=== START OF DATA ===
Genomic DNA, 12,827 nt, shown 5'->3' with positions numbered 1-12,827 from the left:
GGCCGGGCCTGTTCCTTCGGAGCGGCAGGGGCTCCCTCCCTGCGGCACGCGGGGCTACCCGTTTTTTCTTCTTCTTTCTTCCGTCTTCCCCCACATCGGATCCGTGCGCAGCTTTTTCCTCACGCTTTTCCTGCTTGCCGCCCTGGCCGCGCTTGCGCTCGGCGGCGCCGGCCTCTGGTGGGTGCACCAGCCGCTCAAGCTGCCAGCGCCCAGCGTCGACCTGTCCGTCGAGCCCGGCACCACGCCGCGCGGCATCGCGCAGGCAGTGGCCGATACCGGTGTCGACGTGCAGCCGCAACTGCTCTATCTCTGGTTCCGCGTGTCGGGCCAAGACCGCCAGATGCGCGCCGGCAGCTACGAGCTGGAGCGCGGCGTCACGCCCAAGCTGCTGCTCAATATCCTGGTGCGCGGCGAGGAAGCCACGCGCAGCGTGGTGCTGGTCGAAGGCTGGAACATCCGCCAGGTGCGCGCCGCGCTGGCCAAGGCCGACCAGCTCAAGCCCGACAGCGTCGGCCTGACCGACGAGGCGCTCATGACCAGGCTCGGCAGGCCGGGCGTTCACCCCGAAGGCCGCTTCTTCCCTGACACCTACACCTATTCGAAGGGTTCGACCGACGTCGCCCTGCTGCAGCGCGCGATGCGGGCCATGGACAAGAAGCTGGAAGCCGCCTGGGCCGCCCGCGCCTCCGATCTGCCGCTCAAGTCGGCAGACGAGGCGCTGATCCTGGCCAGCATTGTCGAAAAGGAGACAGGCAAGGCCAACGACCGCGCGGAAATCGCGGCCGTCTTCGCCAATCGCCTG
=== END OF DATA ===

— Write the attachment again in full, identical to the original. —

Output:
Genomic DNA, 12,827 nt, shown 5'->3' with positions numbered 1-12,827 from the left:
GGCCGGGCCTGTTCCTTCGGAGCGGCAGGGGCTCCCTCCCTGCGGCACGCGGGGCTACCCGTTTTTTCTTCTTCTTTCTTCCGTCTTCCCCCACATCGGATCCGTGCGCAGCTTTTTCCTCACGCTTTTCCTGCTTGCCGCCCTGGCCGCGCTTGCGCTCGGCGGCGCCGGCCTCTGGTGGGTGCACCAGCCGCTCAAGCTGCCAGCGCCCAGCGTCGACCTGTCCGTCGAGCCCGGCACCACGCCGCGCGGCATCGCGCAGGCAGTGGCCGATACCGGTGTCGACGTGCAGCCGCAACTGCTCTATCTCTGGTTCCGCGTGTCGGGCCAAGACCGCCAGATGCGCGCCGGCAGCTACGAGCTGGAGCGCGGCGTCACGCCCAAGCTGCTGCTCAATATCCTGGTGCGCGGCGAGGAAGCCACGCGCAGCGTGGTGCTGGTCGAAGGCTGGAACATCCGCCAGGTGCGCGCCGCGCTGGCCAAGGCCGACCAGCTCAAGCCCGACAGCGTCGGCCTGACCGACGAGGCGCTCATGACCAGGCTCGGCAGGCCGGGCGTTCACCCCGAAGGCCGCTTCTTCCCTGACACCTACACCTATTCGAAGGGTTCGACCGACGTCGCCCTGCTGCAGCGCGCGATGCGGGCCATGGACAAGAAGCTGGAAGCCGCCTGGGCCGCCCGCGCCTCCGATCTGCCGCTCAAGTCGGCAGACGAGGCGCTGATCCTGGCCAGCATTGTCGAAAAGGAGACAGGCAAGGCCAACGACCGCGCGGAAATCGCGGCCGTCTTCGCCAATCGCCTG